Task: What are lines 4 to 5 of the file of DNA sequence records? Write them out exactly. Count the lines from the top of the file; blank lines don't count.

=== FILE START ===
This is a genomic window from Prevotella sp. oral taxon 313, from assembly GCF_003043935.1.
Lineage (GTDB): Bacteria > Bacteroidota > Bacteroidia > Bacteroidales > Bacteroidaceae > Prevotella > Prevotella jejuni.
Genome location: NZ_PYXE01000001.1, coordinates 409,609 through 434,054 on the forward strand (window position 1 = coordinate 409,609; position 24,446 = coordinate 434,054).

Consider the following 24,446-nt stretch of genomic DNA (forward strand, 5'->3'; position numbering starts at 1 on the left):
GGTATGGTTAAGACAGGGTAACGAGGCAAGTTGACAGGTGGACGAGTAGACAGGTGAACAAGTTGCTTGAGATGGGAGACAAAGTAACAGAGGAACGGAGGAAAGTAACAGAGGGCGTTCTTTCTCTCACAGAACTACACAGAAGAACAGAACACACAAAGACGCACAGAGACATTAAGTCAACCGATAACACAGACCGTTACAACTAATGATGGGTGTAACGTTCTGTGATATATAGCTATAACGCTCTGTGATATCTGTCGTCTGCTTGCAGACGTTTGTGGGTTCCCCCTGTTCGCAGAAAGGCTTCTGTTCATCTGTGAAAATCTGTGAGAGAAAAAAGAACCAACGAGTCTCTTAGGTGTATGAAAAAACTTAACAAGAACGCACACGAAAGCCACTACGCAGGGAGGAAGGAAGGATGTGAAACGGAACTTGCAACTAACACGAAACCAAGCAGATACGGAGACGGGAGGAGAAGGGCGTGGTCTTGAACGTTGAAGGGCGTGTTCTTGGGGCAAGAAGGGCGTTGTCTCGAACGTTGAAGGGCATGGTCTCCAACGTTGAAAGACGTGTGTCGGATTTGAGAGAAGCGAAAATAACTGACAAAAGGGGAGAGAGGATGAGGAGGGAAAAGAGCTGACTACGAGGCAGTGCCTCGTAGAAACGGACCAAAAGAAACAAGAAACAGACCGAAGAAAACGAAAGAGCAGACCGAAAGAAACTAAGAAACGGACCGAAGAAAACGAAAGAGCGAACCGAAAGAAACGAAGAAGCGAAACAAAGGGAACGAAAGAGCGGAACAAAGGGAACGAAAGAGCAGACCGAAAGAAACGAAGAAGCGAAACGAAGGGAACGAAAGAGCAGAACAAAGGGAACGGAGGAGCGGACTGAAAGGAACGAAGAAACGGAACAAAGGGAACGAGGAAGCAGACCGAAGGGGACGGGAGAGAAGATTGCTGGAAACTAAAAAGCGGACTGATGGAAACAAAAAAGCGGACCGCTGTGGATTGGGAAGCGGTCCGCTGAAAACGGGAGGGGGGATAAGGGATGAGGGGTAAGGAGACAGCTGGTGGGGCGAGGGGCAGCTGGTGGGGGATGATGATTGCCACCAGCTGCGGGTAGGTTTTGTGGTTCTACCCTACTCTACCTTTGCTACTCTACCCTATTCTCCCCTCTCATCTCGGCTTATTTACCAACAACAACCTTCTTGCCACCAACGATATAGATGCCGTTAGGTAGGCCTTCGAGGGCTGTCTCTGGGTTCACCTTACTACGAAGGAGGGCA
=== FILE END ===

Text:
Consider the following 24,446-nt stretch of genomic DNA (forward strand, 5'->3'; position numbering starts at 1 on the left):
GGTATGGTTAAGACAGGGTAACGAGGCAAGTTGACAGGTGGACGAGTAGACAGGTGAACAAGTTGCTTGAGATGGGAGACAAAGTAACAGAGGAACGGAGGAAAGTAACAGAGGGCGTTCTTTCTCTCACAGAACTACACAGAAGAACAGAACACACAAAGACGCACAGAGACATTAAGTCAACCGATAACACAGACCGTTACAACTAATGATGGGTGTAACGTTCTGTGATATATAGCTATAACGCTCTGTGATATCTGTCGTCTGCTTGCAGACGTTTGTGGGTTCCCCCTGTTCGCAGAAAGGCTTCTGTTCATCTGTGAAAATCTGTGAGAGAAAAAAGAACCAACGAGTCTCTTAGGTGTATGAAAAAACTTAACAAGAACGCACACGAAAGCCACTACGCAGGGAGGAAGGAAGGATGTGAAACGGAACTTGCAACTAACACGAAACCAAGCAGATACGGAGACGGGAGGAGAAGGGCGTGGTCTTGAACGTTGAAGGGCGTGTTCTTGGGGCAAGAAGGGCGTTGTCTCGAACGTTGAAGGGCATGGTCTCCAACGTTGAAAGACGTGTGTCGGATTTGAGAGAAGCGAAAATAACTGACAAAAGGGGAGAGAGGATGAGGAGGGAAAAGAGCTGACTACGAGGCAGTGCCTCGTAGAAACGGACCAAAAGAAACAAGAAACAGACCGAAGAAAACGAAAGAGCAGACCGAAAGAAACTAAGAAACGGACCGAAGAAAACGAAAGAGCGAACCGAAAGAAACGAAGAAGCGAAACAAAGGGAACGAAAGAGCGGAACAAAGGGAACGAAAGAGCAGACCGAAAGAAACGAAGAAGCGAAACGAAGGGAACGAAAGAGCAGAACAAAGGGAACGGAGGAGCGGACTGAAAGGAACGAAGAAACGGAACAAAGGGAACGAGGAAGCAGACCGAAGGGGACGGGAGAGAAGATTGCTGGAAACTAAAAAGCGGACTGATGGAAACAAAAAAGCGGACCGCTGTGGATTGGGAAGCGGTCCGCTGAAAACGGGAGGGGGGATAAGGGATGAGGGGTAAGGAGACAGCTGGTGGGGCGAGGGGCAGCTGGTGGGGGATGATGATTGCCACCAGCTGCGGGTAGGTTTTGTGGTTCTACCCTACTCTACCTTTGCTACTCTACCCTATTCTCCCCTCTCATCTCGGCTTATTTACCAACAACAACCTTCTTGCCACCAACGATATAGATGCCGTTAGGTAGGCCTTCGAGGGCTGTCTCTGGGTTCACCTTACTACGAAGGAGGGCA